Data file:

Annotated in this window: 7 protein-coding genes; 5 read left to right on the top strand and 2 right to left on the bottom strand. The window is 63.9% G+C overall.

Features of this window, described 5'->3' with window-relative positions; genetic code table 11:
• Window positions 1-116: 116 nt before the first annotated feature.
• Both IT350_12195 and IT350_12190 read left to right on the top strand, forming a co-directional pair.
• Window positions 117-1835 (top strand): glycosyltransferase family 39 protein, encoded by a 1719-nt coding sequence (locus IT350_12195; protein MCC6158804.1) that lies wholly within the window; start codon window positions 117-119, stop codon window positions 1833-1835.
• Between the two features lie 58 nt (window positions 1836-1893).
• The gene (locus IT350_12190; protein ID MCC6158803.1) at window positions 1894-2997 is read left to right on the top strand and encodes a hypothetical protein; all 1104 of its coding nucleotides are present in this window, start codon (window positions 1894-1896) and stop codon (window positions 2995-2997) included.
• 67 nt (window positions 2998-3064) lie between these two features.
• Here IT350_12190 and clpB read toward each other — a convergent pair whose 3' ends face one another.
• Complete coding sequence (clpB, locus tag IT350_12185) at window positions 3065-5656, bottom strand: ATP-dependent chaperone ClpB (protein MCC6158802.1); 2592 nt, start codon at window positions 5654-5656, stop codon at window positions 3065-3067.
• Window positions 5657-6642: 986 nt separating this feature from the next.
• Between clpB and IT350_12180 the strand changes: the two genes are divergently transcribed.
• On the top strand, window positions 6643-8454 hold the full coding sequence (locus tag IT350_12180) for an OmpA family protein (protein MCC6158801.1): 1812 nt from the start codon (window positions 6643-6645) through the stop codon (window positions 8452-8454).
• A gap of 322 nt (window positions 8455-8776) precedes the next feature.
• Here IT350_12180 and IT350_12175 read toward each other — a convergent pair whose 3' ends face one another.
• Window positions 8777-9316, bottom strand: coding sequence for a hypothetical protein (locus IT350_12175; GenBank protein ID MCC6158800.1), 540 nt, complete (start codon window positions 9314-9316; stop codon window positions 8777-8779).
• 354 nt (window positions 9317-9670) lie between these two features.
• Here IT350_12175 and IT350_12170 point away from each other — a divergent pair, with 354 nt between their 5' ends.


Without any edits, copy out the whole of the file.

Annotated in this window: 7 protein-coding genes; 5 read left to right on the top strand and 2 right to left on the bottom strand. The window is 63.9% G+C overall.

Features of this window, described 5'->3' with window-relative positions; genetic code table 11:
• Window positions 1-116: 116 nt before the first annotated feature.
• Both IT350_12195 and IT350_12190 read left to right on the top strand, forming a co-directional pair.
• Window positions 117-1835 (top strand): glycosyltransferase family 39 protein, encoded by a 1719-nt coding sequence (locus IT350_12195; protein MCC6158804.1) that lies wholly within the window; start codon window positions 117-119, stop codon window positions 1833-1835.
• Between the two features lie 58 nt (window positions 1836-1893).
• The gene (locus IT350_12190; protein ID MCC6158803.1) at window positions 1894-2997 is read left to right on the top strand and encodes a hypothetical protein; all 1104 of its coding nucleotides are present in this window, start codon (window positions 1894-1896) and stop codon (window positions 2995-2997) included.
• 67 nt (window positions 2998-3064) lie between these two features.
• Here IT350_12190 and clpB read toward each other — a convergent pair whose 3' ends face one another.
• Complete coding sequence (clpB, locus tag IT350_12185) at window positions 3065-5656, bottom strand: ATP-dependent chaperone ClpB (protein MCC6158802.1); 2592 nt, start codon at window positions 5654-5656, stop codon at window positions 3065-3067.
• Window positions 5657-6642: 986 nt separating this feature from the next.
• Between clpB and IT350_12180 the strand changes: the two genes are divergently transcribed.
• On the top strand, window positions 6643-8454 hold the full coding sequence (locus tag IT350_12180) for an OmpA family protein (protein MCC6158801.1): 1812 nt from the start codon (window positions 6643-6645) through the stop codon (window positions 8452-8454).
• A gap of 322 nt (window positions 8455-8776) precedes the next feature.
• Here IT350_12180 and IT350_12175 read toward each other — a convergent pair whose 3' ends face one another.
• Window positions 8777-9316, bottom strand: coding sequence for a hypothetical protein (locus IT350_12175; GenBank protein ID MCC6158800.1), 540 nt, complete (start codon window positions 9314-9316; stop codon window positions 8777-8779).
• 354 nt (window positions 9317-9670) lie between these two features.
• Here IT350_12175 and IT350_12170 point away from each other — a divergent pair, with 354 nt between their 5' ends.